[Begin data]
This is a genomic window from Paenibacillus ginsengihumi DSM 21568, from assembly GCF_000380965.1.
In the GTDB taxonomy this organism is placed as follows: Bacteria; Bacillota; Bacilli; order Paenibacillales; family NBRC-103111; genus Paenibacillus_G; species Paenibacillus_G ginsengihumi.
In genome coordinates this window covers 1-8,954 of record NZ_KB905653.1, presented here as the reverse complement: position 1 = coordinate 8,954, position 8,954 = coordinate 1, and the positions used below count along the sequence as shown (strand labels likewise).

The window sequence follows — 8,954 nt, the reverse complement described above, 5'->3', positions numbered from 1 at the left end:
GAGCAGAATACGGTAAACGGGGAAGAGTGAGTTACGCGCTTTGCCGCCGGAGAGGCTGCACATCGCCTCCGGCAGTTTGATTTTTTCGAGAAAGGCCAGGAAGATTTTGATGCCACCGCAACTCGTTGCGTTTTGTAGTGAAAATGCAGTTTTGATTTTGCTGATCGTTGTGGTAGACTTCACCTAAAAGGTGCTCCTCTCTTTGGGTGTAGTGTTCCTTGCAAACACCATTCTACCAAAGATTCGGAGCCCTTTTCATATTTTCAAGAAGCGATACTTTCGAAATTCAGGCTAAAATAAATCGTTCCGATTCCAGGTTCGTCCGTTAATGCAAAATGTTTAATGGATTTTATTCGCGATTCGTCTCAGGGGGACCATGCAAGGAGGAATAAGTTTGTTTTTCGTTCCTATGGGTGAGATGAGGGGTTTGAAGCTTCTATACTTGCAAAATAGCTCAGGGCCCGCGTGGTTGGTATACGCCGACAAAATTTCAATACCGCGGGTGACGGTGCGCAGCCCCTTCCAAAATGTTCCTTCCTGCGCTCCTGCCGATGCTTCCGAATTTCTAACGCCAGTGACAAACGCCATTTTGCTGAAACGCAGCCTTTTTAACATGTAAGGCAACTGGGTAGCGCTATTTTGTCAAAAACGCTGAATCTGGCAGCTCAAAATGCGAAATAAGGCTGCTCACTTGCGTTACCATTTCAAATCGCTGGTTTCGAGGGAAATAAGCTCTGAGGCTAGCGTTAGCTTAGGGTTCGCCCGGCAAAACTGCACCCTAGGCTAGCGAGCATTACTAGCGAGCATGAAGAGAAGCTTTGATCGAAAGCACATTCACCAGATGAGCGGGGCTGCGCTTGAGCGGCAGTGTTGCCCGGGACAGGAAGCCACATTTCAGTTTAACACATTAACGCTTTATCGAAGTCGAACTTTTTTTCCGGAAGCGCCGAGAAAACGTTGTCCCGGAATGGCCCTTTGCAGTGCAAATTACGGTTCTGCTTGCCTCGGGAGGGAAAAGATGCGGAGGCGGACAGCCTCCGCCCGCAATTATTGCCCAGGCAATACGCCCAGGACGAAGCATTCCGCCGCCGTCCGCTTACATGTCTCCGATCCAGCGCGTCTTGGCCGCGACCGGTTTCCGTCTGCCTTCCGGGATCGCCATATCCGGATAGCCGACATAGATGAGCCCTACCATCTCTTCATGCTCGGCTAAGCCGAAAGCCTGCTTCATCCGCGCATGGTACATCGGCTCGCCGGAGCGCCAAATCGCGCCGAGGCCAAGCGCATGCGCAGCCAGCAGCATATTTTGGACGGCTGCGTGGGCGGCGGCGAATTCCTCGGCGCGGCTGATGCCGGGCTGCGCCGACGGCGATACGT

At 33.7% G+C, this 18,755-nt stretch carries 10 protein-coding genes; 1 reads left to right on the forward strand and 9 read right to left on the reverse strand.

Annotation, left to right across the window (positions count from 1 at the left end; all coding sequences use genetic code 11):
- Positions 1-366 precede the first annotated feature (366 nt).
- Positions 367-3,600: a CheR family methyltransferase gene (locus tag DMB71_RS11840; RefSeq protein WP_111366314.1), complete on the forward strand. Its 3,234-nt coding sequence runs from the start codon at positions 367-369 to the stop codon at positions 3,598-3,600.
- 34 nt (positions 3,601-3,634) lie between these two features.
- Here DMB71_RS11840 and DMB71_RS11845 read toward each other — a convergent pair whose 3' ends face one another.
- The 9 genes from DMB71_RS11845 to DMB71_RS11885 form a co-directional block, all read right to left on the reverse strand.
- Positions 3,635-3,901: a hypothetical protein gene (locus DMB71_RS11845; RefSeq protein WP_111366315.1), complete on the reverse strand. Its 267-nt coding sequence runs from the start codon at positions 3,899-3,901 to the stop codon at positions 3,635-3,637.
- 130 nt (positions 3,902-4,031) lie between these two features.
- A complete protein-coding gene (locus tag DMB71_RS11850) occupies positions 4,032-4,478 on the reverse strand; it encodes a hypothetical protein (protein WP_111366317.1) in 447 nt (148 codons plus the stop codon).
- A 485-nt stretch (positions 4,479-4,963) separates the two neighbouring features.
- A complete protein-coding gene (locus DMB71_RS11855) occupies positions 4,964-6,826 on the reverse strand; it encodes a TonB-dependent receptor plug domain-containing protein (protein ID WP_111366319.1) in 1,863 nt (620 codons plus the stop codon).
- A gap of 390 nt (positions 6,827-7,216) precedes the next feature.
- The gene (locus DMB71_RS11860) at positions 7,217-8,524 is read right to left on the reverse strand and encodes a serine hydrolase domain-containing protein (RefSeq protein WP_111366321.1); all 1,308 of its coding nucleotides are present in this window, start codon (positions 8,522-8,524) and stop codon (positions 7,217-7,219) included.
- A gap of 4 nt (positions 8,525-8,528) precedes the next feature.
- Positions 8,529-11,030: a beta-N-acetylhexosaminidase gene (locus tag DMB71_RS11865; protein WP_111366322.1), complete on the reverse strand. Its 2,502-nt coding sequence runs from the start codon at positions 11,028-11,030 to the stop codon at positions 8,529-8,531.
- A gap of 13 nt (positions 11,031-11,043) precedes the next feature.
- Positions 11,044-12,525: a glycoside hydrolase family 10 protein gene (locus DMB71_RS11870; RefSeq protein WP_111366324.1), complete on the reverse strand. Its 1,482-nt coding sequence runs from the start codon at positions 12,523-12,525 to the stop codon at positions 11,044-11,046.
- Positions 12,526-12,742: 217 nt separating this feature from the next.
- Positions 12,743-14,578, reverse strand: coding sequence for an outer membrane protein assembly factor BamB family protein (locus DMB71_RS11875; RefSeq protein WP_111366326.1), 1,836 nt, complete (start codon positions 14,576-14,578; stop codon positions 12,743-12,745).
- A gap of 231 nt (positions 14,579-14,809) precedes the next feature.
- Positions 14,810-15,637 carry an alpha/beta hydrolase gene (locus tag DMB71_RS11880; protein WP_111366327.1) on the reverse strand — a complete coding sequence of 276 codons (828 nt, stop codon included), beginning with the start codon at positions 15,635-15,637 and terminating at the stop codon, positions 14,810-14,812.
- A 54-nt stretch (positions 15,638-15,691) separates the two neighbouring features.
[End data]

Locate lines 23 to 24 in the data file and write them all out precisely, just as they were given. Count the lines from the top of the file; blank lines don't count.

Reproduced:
- Positions 11,044-12,525: a glycoside hydrolase family 10 protein gene (locus DMB71_RS11870; RefSeq protein WP_111366324.1), complete on the reverse strand. Its 1,482-nt coding sequence runs from the start codon at positions 12,523-12,525 to the stop codon at positions 11,044-11,046.
- Positions 12,526-12,742: 217 nt separating this feature from the next.